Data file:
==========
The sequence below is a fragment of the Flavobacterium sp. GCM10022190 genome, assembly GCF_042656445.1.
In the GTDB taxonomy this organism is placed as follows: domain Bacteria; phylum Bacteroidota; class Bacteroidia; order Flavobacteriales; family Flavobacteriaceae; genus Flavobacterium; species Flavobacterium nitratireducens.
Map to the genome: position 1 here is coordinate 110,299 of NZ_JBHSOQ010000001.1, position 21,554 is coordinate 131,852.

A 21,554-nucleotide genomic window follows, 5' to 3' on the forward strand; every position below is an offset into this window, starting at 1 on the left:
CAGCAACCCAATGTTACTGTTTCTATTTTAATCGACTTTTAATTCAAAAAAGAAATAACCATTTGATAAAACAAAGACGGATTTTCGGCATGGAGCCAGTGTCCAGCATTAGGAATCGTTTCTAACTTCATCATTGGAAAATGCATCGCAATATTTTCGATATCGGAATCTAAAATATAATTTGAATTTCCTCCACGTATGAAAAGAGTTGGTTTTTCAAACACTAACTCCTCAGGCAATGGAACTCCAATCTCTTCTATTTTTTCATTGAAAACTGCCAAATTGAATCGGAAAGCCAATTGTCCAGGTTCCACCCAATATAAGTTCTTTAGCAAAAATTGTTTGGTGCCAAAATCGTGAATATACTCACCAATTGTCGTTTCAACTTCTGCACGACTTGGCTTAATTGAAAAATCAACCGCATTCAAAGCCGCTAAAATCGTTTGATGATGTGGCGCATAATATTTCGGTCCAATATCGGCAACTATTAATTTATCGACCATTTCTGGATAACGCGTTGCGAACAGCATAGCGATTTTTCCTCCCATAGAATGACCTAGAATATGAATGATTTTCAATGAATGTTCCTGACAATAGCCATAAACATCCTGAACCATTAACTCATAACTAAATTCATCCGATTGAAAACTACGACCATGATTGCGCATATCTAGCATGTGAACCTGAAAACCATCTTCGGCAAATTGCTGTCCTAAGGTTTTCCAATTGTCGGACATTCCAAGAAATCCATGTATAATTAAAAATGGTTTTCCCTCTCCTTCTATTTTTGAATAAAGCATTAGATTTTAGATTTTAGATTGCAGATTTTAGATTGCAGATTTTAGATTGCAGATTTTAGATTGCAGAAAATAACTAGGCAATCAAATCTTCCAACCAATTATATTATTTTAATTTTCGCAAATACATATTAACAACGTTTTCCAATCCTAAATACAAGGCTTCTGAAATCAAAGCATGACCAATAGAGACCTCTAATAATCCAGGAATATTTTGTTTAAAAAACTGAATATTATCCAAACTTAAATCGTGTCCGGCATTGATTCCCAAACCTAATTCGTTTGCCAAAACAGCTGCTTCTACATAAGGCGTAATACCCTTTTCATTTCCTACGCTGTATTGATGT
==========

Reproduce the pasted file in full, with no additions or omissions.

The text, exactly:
The sequence below is a fragment of the Flavobacterium sp. GCM10022190 genome, assembly GCF_042656445.1.
In the GTDB taxonomy this organism is placed as follows: domain Bacteria; phylum Bacteroidota; class Bacteroidia; order Flavobacteriales; family Flavobacteriaceae; genus Flavobacterium; species Flavobacterium nitratireducens.
Map to the genome: position 1 here is coordinate 110,299 of NZ_JBHSOQ010000001.1, position 21,554 is coordinate 131,852.

A 21,554-nucleotide genomic window follows, 5' to 3' on the forward strand; every position below is an offset into this window, starting at 1 on the left:
CAGCAACCCAATGTTACTGTTTCTATTTTAATCGACTTTTAATTCAAAAAAGAAATAACCATTTGATAAAACAAAGACGGATTTTCGGCATGGAGCCAGTGTCCAGCATTAGGAATCGTTTCTAACTTCATCATTGGAAAATGCATCGCAATATTTTCGATATCGGAATCTAAAATATAATTTGAATTTCCTCCACGTATGAAAAGAGTTGGTTTTTCAAACACTAACTCCTCAGGCAATGGAACTCCAATCTCTTCTATTTTTTCATTGAAAACTGCCAAATTGAATCGGAAAGCCAATTGTCCAGGTTCCACCCAATATAAGTTCTTTAGCAAAAATTGTTTGGTGCCAAAATCGTGAATATACTCACCAATTGTCGTTTCAACTTCTGCACGACTTGGCTTAATTGAAAAATCAACCGCATTCAAAGCCGCTAAAATCGTTTGATGATGTGGCGCATAATATTTCGGTCCAATATCGGCAACTATTAATTTATCGACCATTTCTGGATAACGCGTTGCGAACAGCATAGCGATTTTTCCTCCCATAGAATGACCTAGAATATGAATGATTTTCAATGAATGTTCCTGACAATAGCCATAAACATCCTGAACCATTAACTCATAACTAAATTCATCCGATTGAAAACTACGACCATGATTGCGCATATCTAGCATGTGAACCTGAAAACCATCTTCGGCAAATTGCTGTCCTAAGGTTTTCCAATTGTCGGACATTCCAAGAAATCCATGTATAATTAAAAATGGTTTTCCCTCTCCTTCTATTTTTGAATAAAGCATTAGATTTTAGATTTTAGATTGCAGATTTTAGATTGCAGATTTTAGATTGCAGATTTTAGATTGCAGAAAATAACTAGGCAATCAAATCTTCCAACCAATTATATTATTTTAATTTTCGCAAATACATATTAACAACGTTTTCCAATCCTAAATACAAGGCTTCTGAAATCAAAGCATGACCAATAGAGACCTCTAATAATCCAGGAATATTTTGTTTAAAAAACTGAATATTATCCAAACTTAAATCGTGTCCGGCATTGATTCCCAAACCTAATTCGTTTGCCAAAACAGCTGCTTCTACATAAGGCGTAATACCCTTTTCATTTCCTACGCTGTATTGATGT